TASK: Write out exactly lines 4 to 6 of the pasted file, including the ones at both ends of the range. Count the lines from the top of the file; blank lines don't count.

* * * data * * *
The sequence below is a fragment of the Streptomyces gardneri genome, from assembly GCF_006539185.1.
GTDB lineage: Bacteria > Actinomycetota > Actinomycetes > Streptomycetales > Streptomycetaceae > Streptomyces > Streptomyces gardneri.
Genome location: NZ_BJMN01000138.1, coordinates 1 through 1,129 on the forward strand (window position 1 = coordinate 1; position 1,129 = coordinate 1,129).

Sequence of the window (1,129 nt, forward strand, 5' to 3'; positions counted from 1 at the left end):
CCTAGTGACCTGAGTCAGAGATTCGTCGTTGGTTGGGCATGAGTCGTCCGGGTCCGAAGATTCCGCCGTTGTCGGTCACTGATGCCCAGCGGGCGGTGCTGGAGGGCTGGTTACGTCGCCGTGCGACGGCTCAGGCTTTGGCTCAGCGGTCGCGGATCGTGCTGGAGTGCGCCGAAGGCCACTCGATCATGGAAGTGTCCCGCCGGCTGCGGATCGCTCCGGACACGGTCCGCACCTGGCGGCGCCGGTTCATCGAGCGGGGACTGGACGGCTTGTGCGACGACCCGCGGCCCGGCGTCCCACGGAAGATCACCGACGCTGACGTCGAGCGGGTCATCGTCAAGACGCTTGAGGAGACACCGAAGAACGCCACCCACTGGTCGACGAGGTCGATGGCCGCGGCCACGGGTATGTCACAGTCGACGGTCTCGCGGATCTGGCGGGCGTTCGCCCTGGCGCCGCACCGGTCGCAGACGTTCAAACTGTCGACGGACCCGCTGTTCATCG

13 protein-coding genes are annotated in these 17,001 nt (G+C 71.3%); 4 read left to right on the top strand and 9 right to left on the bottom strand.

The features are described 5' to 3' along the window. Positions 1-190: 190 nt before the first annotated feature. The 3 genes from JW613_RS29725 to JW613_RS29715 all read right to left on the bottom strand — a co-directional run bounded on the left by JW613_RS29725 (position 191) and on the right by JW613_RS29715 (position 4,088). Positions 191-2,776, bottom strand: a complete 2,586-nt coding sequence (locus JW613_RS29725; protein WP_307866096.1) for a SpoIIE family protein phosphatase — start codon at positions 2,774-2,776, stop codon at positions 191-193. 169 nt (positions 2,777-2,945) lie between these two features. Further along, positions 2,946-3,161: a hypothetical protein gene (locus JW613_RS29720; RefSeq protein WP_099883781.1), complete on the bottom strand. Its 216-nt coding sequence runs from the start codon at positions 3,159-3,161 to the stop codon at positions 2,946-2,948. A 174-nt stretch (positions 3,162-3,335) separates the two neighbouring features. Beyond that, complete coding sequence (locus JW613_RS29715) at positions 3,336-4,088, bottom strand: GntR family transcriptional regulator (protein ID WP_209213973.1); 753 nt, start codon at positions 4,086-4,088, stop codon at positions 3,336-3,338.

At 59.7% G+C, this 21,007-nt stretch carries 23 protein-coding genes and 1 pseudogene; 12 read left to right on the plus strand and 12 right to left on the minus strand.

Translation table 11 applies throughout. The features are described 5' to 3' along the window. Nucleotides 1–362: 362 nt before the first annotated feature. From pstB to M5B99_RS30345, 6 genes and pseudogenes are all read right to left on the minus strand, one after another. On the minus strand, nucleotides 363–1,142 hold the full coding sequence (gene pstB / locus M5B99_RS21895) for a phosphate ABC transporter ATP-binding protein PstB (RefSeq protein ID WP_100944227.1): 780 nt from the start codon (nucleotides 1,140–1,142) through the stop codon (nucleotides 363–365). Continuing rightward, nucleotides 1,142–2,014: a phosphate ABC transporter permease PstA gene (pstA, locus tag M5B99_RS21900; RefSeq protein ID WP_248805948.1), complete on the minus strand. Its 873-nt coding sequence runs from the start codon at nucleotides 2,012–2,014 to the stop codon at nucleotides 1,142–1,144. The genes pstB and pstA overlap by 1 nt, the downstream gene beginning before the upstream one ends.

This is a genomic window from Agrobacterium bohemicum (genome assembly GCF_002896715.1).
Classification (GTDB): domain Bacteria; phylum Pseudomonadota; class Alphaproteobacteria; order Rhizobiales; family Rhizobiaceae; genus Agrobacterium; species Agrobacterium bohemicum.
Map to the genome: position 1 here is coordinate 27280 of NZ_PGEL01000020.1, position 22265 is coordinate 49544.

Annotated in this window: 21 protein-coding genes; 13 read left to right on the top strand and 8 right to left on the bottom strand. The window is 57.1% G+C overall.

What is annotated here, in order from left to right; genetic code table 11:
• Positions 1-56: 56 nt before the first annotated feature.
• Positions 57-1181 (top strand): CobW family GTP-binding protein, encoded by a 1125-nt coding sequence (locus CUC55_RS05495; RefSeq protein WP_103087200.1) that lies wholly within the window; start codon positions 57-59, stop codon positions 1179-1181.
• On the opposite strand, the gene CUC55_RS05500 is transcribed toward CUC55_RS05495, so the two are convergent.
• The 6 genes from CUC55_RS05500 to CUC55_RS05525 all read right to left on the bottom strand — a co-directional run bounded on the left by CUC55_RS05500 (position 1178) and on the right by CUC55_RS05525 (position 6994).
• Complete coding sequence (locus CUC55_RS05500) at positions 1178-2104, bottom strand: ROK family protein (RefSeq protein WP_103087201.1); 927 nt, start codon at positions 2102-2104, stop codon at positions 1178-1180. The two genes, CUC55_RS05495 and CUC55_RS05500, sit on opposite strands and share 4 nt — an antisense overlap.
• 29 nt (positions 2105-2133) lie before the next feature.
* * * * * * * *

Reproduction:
Sequence of the window (1,129 nt, forward strand, 5' to 3'; positions counted from 1 at the left end):
CCTAGTGACCTGAGTCAGAGATTCGTCGTTGGTTGGGCATGAGTCGTCCGGGTCCGAAGATTCCGCCGTTGTCGGTCACTGATGCCCAGCGGGCGGTGCTGGAGGGCTGGTTACGTCGCCGTGCGACGGCTCAGGCTTTGGCTCAGCGGTCGCGGATCGTGCTGGAGTGCGCCGAAGGCCACTCGATCATGGAAGTGTCCCGCCGGCTGCGGATCGCTCCGGACACGGTCCGCACCTGGCGGCGCCGGTTCATCGAGCGGGGACTGGACGGCTTGTGCGACGACCCGCGGCCCGGCGTCCCACGGAAGATCACCGACGCTGACGTCGAGCGGGTCATCGTCAAGACGCTTGAGGAGACACCGAAGAACGCCACCCACTGGTCGACGAGGTCGATGGCCGCGGCCACGGGTATGTCACAGTCGACGGTCTCGCGGATCTGGCGGGCGTTCGCCCTGGCGCCGCACCGGTCGCAGACGTTCAAACTGTCGACGGACCCGCTGTTCATCG

13 protein-coding genes are annotated in these 17,001 nt (G+C 71.3%); 4 read left to right on the top strand and 9 right to left on the bottom strand.